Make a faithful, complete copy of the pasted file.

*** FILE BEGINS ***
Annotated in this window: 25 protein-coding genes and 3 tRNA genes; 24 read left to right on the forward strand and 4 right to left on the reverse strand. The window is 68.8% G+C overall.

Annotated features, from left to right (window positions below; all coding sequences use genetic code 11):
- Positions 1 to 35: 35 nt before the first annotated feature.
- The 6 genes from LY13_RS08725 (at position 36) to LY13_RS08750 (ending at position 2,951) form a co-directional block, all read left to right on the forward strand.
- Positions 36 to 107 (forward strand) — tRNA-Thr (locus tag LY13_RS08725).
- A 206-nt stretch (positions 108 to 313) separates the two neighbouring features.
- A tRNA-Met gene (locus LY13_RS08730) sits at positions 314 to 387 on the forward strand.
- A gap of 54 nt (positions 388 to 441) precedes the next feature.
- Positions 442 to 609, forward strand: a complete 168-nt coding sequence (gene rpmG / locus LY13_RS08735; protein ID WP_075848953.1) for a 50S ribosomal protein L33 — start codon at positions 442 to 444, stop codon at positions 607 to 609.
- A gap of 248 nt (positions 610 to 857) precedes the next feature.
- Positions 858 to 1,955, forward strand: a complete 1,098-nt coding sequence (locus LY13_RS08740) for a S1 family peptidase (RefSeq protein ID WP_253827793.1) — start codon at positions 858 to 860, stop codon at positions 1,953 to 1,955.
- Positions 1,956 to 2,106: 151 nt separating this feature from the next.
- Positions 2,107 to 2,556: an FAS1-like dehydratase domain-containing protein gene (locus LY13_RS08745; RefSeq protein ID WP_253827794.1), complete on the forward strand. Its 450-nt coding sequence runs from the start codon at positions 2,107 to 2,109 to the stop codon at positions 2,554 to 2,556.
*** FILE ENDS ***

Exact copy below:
Annotated in this window: 25 protein-coding genes and 3 tRNA genes; 24 read left to right on the forward strand and 4 right to left on the reverse strand. The window is 68.8% G+C overall.

Annotated features, from left to right (window positions below; all coding sequences use genetic code 11):
- Positions 1 to 35: 35 nt before the first annotated feature.
- The 6 genes from LY13_RS08725 (at position 36) to LY13_RS08750 (ending at position 2,951) form a co-directional block, all read left to right on the forward strand.
- Positions 36 to 107 (forward strand) — tRNA-Thr (locus tag LY13_RS08725).
- A 206-nt stretch (positions 108 to 313) separates the two neighbouring features.
- A tRNA-Met gene (locus LY13_RS08730) sits at positions 314 to 387 on the forward strand.
- A gap of 54 nt (positions 388 to 441) precedes the next feature.
- Positions 442 to 609, forward strand: a complete 168-nt coding sequence (gene rpmG / locus LY13_RS08735; protein ID WP_075848953.1) for a 50S ribosomal protein L33 — start codon at positions 442 to 444, stop codon at positions 607 to 609.
- A gap of 248 nt (positions 610 to 857) precedes the next feature.
- Positions 858 to 1,955, forward strand: a complete 1,098-nt coding sequence (locus LY13_RS08740) for a S1 family peptidase (RefSeq protein ID WP_253827793.1) — start codon at positions 858 to 860, stop codon at positions 1,953 to 1,955.
- Positions 1,956 to 2,106: 151 nt separating this feature from the next.
- Positions 2,107 to 2,556: an FAS1-like dehydratase domain-containing protein gene (locus LY13_RS08745; RefSeq protein ID WP_253827794.1), complete on the forward strand. Its 450-nt coding sequence runs from the start codon at positions 2,107 to 2,109 to the stop codon at positions 2,554 to 2,556.